Place your nozzle in the joint and apply light pressure to the trigger of the gun, slowly making your way around the sink, filling in the gap with the caulk as you go.
Take your time with this and don’t worry if it’s looking a little messy, remember, that’s what the masking tape is there for, it’s okay. We will take care of that in the next couple of steps.
Now that you’ve filled in the joints with the caulk take a moment to ensure that it’s consistent. Make sure that you’ve filled it all the way around and that there aren’t any gaps or holes in the caulk.
If you’re happy with your work, take your finger and run it along to the top of caulk, all around the sink, to smooth it out and give it that professional look.
Remove the masking tape before the caulk has time to settle and dry. Don’t forget this part; if it dries and gets stuck, you may have to start this whole process again. Lift it gently and at a right angle to ensure it comes off in one piece and doesn’t bring any of the caulk with it.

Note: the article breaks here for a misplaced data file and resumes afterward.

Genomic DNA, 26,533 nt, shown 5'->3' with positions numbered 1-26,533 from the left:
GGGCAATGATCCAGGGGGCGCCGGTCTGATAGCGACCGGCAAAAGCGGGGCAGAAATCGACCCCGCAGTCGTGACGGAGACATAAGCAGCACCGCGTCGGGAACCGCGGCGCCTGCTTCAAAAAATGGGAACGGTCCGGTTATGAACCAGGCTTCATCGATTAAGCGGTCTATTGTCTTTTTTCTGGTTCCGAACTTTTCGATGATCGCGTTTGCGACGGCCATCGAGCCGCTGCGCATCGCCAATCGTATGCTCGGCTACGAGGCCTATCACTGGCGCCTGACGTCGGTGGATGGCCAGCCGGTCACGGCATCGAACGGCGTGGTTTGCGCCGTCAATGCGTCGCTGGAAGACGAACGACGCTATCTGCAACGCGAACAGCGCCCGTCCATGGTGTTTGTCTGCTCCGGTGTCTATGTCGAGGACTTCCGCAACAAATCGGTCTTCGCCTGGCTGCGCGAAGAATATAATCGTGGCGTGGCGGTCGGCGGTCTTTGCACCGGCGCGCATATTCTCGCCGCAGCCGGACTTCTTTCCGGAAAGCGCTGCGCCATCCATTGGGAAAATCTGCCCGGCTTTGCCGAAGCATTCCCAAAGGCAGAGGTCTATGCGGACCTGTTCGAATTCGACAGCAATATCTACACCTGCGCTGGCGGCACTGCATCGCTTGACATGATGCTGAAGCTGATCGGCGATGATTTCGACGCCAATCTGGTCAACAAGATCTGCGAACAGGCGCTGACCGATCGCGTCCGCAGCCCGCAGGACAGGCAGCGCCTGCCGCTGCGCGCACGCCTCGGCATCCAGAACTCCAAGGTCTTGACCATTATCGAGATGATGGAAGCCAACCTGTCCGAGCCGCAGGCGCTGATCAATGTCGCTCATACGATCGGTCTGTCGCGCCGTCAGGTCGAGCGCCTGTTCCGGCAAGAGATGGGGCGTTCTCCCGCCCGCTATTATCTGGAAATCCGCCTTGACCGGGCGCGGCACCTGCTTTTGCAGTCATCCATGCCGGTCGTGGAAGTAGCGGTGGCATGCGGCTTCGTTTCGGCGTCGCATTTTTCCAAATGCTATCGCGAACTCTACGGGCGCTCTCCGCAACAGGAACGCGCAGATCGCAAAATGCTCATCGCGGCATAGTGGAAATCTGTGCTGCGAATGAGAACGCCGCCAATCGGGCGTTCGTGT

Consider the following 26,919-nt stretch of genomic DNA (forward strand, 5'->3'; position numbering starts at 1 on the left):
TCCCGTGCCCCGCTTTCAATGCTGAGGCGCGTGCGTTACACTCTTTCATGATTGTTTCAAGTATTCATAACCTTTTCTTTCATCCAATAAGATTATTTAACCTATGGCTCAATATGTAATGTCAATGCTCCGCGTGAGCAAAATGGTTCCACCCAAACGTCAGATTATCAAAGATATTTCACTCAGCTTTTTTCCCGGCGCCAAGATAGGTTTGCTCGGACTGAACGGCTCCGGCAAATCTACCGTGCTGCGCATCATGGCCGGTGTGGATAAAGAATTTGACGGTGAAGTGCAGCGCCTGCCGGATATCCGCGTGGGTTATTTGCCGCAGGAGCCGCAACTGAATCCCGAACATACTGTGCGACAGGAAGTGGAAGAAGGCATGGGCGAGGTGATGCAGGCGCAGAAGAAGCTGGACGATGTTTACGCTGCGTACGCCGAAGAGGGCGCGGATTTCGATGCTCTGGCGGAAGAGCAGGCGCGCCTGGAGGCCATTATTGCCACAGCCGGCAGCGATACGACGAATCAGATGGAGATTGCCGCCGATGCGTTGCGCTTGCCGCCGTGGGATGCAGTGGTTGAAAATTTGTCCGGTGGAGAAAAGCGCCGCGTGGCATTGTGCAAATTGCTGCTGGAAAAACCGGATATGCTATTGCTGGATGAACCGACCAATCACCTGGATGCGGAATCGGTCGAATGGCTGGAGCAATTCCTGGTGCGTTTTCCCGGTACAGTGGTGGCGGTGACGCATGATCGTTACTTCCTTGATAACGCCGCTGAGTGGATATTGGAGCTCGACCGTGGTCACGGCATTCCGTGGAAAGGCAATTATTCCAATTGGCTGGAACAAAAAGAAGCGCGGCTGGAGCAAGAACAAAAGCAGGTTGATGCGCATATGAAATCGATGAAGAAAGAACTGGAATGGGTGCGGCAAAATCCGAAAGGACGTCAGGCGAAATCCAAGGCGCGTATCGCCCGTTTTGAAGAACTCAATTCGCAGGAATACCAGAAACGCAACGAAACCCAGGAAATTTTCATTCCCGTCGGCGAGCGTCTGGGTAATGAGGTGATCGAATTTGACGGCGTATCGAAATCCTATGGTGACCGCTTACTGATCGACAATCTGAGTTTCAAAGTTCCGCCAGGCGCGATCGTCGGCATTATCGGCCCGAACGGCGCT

Now wipe away any of the excess caulk sealant with a warm damp cloth, while it’s still setting. If it dries, it’s not the end of the world, but it will require a little more work to clean it off, with a brillo pad or scraper, but it’s best to get it while it’s still fresh.
That’s it. You’ve finished, you have successfully replaced the caulk and sealed your sink up for the next few years: goodbye mold, goodbye mildew, and goodbye washing up. Yes, really, no washing up, no liquids or moisture anywhere near the newly sealed joints for the next sixty to seventy-two hours.
For more information on the drying time of your caulk, you can check the labels, but you are usually looking at three to four days before it’s thoroughly dried.
Also, if you are thinking of replacing your kitchen sink, please check out my buyers guide here: https://www.mrkitchenfaucets.com/best-kitchen-sinks/.